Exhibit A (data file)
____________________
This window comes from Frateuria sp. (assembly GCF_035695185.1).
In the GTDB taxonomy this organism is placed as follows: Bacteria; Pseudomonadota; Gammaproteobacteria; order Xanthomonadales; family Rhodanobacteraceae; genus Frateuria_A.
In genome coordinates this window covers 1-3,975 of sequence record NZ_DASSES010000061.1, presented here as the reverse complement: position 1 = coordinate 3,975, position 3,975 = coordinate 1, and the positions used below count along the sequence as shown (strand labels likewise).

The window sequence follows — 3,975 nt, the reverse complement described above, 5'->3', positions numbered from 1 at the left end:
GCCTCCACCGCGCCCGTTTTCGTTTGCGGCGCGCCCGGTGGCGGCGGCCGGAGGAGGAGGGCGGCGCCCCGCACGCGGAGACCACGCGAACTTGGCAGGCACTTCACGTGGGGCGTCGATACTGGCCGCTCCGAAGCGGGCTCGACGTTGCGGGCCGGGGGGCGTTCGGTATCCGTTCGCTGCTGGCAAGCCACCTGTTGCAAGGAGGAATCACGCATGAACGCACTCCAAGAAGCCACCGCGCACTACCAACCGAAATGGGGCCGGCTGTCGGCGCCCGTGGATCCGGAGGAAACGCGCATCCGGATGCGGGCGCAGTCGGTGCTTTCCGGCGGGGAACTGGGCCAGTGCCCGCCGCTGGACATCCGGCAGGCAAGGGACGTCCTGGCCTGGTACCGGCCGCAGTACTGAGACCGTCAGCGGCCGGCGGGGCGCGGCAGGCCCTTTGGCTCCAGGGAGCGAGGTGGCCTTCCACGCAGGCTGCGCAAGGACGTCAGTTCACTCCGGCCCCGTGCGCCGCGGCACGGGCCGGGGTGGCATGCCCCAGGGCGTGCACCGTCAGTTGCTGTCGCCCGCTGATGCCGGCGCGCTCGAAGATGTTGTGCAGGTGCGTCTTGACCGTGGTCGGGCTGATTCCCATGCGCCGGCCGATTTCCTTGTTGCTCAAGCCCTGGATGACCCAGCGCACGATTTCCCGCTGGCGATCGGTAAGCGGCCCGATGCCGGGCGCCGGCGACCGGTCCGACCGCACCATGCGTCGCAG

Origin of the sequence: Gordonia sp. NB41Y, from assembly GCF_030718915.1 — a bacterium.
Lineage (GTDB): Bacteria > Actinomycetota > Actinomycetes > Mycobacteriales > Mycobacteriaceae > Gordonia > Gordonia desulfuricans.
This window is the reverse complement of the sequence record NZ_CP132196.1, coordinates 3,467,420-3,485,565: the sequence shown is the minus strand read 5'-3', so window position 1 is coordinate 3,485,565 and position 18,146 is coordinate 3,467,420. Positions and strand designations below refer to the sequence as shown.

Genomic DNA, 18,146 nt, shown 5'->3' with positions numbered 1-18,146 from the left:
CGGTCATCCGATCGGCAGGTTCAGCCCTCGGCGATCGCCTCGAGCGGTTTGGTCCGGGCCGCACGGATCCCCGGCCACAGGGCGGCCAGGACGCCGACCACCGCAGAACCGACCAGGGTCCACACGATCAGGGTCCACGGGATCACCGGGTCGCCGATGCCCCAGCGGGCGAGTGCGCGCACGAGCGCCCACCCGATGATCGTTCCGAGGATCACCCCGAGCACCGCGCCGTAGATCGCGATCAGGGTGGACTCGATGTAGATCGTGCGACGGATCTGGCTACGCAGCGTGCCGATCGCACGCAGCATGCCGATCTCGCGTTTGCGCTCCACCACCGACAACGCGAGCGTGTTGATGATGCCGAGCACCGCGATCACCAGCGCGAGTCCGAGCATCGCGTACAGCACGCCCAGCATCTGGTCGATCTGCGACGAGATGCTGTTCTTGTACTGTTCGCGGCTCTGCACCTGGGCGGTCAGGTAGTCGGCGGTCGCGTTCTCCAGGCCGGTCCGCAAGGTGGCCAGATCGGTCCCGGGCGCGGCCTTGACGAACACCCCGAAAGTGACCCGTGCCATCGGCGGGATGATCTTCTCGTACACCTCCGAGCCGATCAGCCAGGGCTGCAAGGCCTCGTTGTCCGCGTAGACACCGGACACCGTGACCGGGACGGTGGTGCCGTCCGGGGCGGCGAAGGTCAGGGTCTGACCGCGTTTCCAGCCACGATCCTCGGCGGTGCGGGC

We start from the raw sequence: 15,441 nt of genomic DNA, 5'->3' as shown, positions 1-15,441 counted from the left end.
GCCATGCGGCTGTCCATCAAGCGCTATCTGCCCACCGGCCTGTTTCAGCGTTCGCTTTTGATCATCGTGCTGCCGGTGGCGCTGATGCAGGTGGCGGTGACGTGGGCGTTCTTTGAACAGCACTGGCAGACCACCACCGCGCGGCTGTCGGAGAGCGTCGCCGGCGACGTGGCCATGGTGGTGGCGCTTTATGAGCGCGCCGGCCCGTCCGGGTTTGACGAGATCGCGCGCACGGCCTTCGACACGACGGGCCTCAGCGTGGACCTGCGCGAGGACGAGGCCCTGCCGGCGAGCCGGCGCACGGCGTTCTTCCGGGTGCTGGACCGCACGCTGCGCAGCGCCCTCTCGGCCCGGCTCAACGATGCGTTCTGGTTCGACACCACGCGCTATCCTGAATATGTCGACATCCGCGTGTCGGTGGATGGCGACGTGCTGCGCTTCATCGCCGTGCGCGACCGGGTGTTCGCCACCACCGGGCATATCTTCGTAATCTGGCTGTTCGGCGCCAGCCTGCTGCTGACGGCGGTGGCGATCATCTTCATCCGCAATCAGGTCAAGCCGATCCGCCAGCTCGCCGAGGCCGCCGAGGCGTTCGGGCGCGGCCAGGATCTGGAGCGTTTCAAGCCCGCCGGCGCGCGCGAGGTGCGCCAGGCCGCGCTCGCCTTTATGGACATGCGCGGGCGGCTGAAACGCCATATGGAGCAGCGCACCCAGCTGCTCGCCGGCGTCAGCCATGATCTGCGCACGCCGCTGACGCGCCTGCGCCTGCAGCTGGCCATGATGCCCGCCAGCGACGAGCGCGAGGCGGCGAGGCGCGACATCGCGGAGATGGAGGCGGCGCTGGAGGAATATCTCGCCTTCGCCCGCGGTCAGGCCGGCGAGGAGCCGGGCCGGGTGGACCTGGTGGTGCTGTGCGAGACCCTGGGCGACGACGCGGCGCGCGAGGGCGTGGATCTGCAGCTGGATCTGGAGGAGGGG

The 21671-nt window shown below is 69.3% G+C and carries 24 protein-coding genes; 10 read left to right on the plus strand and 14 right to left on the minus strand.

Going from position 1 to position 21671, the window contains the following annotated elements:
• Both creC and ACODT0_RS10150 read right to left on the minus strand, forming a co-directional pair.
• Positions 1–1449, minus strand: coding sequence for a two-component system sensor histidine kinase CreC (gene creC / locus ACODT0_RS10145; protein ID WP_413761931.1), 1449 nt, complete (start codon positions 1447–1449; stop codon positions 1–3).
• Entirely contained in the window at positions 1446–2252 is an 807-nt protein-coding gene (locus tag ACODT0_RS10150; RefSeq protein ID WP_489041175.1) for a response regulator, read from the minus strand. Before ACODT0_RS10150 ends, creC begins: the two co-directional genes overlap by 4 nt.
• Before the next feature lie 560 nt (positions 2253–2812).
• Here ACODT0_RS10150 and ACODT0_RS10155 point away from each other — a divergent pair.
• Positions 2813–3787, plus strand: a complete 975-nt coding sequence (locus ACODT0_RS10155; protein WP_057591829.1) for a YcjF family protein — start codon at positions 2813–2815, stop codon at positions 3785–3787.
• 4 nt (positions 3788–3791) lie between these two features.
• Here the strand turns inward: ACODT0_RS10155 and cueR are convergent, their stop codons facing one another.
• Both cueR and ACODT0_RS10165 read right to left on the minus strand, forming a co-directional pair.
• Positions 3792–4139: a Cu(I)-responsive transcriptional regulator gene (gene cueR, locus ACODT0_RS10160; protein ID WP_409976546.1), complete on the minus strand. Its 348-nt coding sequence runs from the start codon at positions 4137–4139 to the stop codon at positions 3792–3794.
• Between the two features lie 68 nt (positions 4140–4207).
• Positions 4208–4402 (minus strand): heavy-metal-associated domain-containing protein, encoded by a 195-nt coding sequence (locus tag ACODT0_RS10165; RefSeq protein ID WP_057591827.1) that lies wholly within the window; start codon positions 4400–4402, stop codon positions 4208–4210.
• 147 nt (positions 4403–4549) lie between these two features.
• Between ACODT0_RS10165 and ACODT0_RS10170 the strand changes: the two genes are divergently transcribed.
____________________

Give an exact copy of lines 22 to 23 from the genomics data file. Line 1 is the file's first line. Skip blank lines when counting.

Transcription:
• Here the strand turns inward: ACODT0_RS10155 and cueR are convergent, their stop codons facing one another.
• Both cueR and ACODT0_RS10165 read right to left on the minus strand, forming a co-directional pair.